The John Day River, located in north central Oregon, made for a great 5-day paddle with friends last week.
The John Day is a national Wild and Scenic River, an Oregon Scenic Waterway, and is the second longest free-flowing river in the continental United States.
Three of us paddled Alpacka packrafts, and one a Clipper canoe. We put-in from Clarno the day after a flood, which had the river flowing at 13,500 cubic feet per second (cfs). We took-out 5 days and 69 miles later at Cottonwood Canyon Bridge. Day 1 included skirting around Upper Clarno Rapid. Day 2 involved portaging around Lower Clarno Rapid and getting through Upper and Lower Basalt Rapids at 10,500 cfs. Day 3 included more paddling under massive basalt walls, while the highlight of Day 4 was mountain sheep spotted on cliffs just above the river. Finally, Day 5 was just a short 5 mile sprint to the take-out.
Logistics for Floating the John Day River
- A boater’s permit is required to float the John Day River during the busy season (around May through July). Check the BLM website to check current availability and for latest info.
- Check the river’s flow forecast from NOAA. BLM recommends the following minimum flows based on type of boat:
- Drift boats: 800 cfs
- Inflatable rafts: 500 cfs
- Canoes: 300 cfs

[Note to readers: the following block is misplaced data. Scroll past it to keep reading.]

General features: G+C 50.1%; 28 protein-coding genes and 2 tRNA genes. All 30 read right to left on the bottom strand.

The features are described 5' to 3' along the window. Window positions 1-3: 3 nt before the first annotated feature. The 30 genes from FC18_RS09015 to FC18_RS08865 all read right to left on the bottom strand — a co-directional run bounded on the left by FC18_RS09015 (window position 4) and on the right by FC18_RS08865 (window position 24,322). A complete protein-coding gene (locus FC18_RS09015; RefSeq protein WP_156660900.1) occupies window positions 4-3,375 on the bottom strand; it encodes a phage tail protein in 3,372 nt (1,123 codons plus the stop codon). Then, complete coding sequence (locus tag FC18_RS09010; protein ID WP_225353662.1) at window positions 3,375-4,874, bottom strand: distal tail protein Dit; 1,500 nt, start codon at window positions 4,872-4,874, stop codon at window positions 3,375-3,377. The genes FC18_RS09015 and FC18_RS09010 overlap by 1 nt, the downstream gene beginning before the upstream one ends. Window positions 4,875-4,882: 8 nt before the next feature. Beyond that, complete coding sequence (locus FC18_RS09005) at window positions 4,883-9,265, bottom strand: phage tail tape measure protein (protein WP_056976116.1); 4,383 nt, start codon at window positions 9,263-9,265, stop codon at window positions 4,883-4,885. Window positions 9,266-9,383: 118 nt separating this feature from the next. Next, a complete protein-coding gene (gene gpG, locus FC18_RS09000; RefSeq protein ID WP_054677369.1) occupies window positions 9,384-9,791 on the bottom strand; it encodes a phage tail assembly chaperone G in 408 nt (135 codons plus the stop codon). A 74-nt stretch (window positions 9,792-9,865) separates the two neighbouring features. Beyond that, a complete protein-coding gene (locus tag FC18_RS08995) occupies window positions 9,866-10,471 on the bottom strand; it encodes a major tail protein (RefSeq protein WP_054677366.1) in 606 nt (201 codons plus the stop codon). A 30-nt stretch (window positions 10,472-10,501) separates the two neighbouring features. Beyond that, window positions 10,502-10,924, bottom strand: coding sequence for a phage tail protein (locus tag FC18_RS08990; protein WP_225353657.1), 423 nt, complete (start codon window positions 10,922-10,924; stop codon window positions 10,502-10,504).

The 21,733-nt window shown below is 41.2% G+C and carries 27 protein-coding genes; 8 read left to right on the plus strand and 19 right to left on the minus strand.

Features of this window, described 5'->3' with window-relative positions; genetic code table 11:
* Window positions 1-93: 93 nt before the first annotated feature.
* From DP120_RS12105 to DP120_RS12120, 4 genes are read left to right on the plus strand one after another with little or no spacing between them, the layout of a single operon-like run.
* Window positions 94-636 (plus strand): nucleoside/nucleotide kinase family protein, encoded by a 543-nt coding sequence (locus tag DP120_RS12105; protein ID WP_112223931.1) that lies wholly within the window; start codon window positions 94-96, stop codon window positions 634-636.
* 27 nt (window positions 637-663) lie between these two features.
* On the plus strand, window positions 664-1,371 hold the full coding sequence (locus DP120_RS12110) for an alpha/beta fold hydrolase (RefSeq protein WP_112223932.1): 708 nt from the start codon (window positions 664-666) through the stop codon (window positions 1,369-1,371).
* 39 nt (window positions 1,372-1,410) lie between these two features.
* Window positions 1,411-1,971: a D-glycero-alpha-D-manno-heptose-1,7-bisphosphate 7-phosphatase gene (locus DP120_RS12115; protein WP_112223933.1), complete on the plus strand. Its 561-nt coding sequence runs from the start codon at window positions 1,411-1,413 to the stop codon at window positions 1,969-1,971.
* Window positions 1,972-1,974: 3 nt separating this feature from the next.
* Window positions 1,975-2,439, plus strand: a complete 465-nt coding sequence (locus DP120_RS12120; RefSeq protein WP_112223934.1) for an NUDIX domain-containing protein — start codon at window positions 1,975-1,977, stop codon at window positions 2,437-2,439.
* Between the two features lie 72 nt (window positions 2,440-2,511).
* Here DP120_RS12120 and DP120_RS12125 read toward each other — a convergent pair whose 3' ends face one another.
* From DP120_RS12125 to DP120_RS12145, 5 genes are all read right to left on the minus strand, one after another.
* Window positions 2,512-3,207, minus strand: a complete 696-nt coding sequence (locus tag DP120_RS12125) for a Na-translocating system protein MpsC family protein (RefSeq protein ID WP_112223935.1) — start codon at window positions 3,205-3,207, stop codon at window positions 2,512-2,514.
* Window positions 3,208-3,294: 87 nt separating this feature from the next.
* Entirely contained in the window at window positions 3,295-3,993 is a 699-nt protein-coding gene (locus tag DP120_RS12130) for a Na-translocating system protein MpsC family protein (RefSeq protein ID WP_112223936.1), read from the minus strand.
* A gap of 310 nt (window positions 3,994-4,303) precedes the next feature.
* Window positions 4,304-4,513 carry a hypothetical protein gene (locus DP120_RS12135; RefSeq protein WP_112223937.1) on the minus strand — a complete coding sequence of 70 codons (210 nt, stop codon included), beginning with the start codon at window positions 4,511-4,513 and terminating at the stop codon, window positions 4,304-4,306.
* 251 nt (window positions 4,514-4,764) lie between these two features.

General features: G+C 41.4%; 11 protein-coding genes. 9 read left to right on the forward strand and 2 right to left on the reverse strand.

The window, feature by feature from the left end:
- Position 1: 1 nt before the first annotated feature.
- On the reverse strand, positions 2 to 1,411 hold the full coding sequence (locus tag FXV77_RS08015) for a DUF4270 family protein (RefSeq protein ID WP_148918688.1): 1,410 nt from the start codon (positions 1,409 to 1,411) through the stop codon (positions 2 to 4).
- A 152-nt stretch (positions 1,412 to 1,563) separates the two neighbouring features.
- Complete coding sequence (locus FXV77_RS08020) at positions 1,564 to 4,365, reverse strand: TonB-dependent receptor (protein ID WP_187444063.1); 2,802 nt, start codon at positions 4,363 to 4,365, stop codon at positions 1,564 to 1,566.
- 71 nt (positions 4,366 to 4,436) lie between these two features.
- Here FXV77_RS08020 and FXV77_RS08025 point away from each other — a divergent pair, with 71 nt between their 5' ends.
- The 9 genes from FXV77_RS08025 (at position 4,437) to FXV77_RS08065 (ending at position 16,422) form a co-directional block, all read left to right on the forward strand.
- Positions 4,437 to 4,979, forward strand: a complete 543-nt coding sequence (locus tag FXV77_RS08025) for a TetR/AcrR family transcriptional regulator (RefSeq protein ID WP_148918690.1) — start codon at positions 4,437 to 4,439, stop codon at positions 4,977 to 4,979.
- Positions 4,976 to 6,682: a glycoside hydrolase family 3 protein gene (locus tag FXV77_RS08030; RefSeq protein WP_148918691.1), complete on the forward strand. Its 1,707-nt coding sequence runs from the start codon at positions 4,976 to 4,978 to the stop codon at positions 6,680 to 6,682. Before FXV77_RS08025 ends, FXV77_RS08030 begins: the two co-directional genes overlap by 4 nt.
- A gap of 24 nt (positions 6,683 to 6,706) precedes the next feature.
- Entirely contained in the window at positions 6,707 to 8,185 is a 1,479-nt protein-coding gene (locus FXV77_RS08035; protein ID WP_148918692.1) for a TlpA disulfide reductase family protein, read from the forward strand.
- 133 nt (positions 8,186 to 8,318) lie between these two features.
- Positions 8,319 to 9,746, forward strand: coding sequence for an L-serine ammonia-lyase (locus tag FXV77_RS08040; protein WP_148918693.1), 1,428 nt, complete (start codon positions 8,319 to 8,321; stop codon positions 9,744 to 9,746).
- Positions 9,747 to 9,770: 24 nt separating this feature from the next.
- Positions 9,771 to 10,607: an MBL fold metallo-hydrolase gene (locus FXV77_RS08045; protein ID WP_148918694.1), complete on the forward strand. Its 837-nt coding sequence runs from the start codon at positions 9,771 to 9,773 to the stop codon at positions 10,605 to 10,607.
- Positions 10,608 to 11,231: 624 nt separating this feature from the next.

- Inflatable kayaks: 200 cfs
- The American Whitewater page also has useful information, and recommends flows in the range 1200-6000 cfs. Our trip started at 13,500 cfs and finished at 6600 cfs.
- The river is very silty and collects runoff from farms and ranch lands. Pack your own water. I consumed about 3 liters/day.
- You are required to carry out all human waste. I used Cleanwaste GO Anywhere bags stored in a dry bag. But bring additional TP and hand sanitizer to supplement the tiny amount that comes in each bag. Those with larger boats should consider carrying something similar to the Cleanwaste Go Anywhere Portable Toilet.
- Campfires need to be contained in fire pans. So be prepared to cook on stoves. See BLM website for specific information.
- The Outdoor Project has good map indicating location of some campsites.
- Bring binoculars to scout for wildlife up on the hills. We saw mountain sheep, deer, gopher snake, vultures, barn owl and lots of other birds.
- The hills around camp make for great day hikes. But they are steep, so know your limits and be prepared. Help is a long way away.